Technical diving is scuba diving’s “extreme” sport, taking experienced and qualified divers far deeper than in mainstream recreational diving. Technical diving is marked by significantly more equipment and training requirements to manage the additional hazard this type of diving entails. Tec diving isn’t for everyone, but for those who hear its challenge call, the PADI TecRec courses are the answer.
What is technical diving?
Technical scuba diving is defined as diving other than conventional commercial or research diving that takes divers beyond recreational scuba diving limits. It is further defined as and includes one or more of the following:
• diving beyond 40 metres/130 feet deep
• required stage decompression
• diving in an overhead environment beyond 40 linear metres/130 linear feet of the surface
• accelerated decompression and or the use of variable gas mixtures during the dive
Because in technical diving the surface is effectively inaccessible in an emergency, tec divers use extensive methodologies and technologies and training to manage the added risks. Even with these, however, tec diving admittedly has more risk, potential hazard and shorter critical error chains than does recreational scuba diving.
How long has technical diving been around?
Most people would agree that cave diving is a form of technical diving. Cave diving developed in the late 1960s and 1970s, developing into a discipline largely like it is today by the mid 1980s. In the early 1990s, several groups of divers around the world began experimenting with technologies for deep diving (beyond recreational limits) to explore both caves and wrecks. These communities united and emerged as “technical diving” or “tec diving” with the publication of aquaCorps (no longer in print), which dedicated itself to this type of diving. Since then, tec diving continues to develop both in scope and in its technologies.
Why would I want to be a tec diver?
Tec diving not only has more risk, but it requires significantly more effort, discipline and equipment. It’s not for everyone, and you can be an accomplished, avid top-notch diver your entire life without making a tec dive.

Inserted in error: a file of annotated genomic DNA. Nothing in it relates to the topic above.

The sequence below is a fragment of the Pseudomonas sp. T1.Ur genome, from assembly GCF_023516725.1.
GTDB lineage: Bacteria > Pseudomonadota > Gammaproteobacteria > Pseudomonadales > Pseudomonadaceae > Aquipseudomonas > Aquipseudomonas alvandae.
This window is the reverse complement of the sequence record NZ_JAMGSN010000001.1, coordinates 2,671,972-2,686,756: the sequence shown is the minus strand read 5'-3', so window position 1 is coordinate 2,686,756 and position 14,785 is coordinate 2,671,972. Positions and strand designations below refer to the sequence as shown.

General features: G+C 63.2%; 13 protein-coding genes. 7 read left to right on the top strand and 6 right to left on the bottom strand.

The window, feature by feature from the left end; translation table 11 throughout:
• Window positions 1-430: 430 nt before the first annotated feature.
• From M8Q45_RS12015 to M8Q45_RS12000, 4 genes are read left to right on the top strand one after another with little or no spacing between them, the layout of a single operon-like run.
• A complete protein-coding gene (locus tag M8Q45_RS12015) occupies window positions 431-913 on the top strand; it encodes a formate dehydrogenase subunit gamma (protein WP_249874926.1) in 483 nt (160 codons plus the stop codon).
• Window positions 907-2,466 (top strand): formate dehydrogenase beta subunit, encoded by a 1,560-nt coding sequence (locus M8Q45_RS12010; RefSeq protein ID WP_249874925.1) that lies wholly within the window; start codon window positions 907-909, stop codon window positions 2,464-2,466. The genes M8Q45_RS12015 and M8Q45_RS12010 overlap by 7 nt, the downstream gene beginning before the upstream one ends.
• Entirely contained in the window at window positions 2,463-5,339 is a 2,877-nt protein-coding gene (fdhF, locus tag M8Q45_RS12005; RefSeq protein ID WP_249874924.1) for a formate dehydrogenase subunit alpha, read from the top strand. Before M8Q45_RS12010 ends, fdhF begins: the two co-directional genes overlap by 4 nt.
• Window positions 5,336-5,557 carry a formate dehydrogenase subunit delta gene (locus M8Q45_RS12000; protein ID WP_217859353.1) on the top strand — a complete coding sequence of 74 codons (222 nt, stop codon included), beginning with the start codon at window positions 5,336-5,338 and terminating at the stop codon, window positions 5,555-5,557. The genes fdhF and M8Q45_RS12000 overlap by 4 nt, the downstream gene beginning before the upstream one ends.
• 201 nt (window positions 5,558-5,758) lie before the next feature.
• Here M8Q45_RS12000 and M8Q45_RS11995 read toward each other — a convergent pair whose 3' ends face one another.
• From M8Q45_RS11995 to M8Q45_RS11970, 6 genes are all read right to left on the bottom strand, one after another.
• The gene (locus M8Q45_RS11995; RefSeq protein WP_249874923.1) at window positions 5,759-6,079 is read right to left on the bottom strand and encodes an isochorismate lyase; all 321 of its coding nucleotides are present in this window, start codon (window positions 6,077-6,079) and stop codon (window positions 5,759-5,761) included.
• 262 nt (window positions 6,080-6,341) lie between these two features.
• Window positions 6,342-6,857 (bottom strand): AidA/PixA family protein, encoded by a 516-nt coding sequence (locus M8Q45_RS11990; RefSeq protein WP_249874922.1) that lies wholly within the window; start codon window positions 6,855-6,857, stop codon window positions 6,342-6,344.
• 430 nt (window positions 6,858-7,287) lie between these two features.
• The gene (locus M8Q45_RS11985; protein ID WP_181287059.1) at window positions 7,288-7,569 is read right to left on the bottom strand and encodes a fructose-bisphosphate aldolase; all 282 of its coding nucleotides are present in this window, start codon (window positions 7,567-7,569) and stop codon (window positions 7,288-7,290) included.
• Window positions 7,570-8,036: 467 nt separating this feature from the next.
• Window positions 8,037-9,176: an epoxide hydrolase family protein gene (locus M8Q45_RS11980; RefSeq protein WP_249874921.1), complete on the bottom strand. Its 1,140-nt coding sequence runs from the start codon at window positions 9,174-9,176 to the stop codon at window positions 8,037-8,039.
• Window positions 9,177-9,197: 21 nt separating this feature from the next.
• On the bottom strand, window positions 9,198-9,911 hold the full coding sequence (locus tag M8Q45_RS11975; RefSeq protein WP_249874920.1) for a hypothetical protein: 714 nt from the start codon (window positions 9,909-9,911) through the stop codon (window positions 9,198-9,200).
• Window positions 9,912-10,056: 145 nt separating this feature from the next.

That said, there’s a cadre of individuals who want to visit places underwater that relatively few people can. Many spectacular, untouched wrecks lie at depths well below 40 metres/130 feet. Deep reefs have organisms you don’t find in the shallows. Some people enjoy the challenge and focus tec diving requires. Still others love being involved with cutting edge technologies. These reasons make tec diving rewarding.
The PADI TecRec Difference
The TecRec program debuted in 2000. Although TecRec is not the first tec diving program (cave diver training has been around for decades), it repeatedly receives accolades for its merits.
• TecRec courses are integrated into an instructionally valid, seamless course flow that takes you from beginning tec diver to one qualified to the outer reaches of sport diving using different gas mixes.
• Each level introduces you to new gear, planning and procedures appropriate to extend your diving limits.
• The Tec Diver course is an integrated sequence of three subcourses: Tec 40, Tec 45 and Tec 50. You can complete them continuously, or you can complete each level separately with a time span between them. This gives you learning efficiency, instructional integrity and schedule flexibility.
The Scuba Gear You’ll Use
• Tec diving uses much more equipment than recreational diving. The technical scuba gear typically uses two to four or five regulators, a dive computer, and some accessories.
• Check with your local dive shop about the gear you need for this course. You can find most everything at the PADI Dive Center or Resort in your area.
TecRec prerequisites vary (see individual course descriptions), but the following applies to anyone interested in technical diving: You must be
• 18 years or older
• A mature, responsible person who will follow the required procedures and requirements strictly and faithfully
• Medically fit for tec diving (physician’s signature required)
• Willing to accept the added risks that tec diving presents
• An experienced diver with at least 100 logged dives
• Certified as a PADI Enriched Air Diver and PADI Deep Diver or equivalent (for this program equivalency is proof of training in recreational deep diving 18 meters/60 feet to 40 meters/130 feet consisting of at least four dives and training in nitrogen narcosis considerations, contingency/emergency decompression, making safety stops and air supply management OR, have a minimum of 20 logged dives deeper than 30 meters/100 feet.)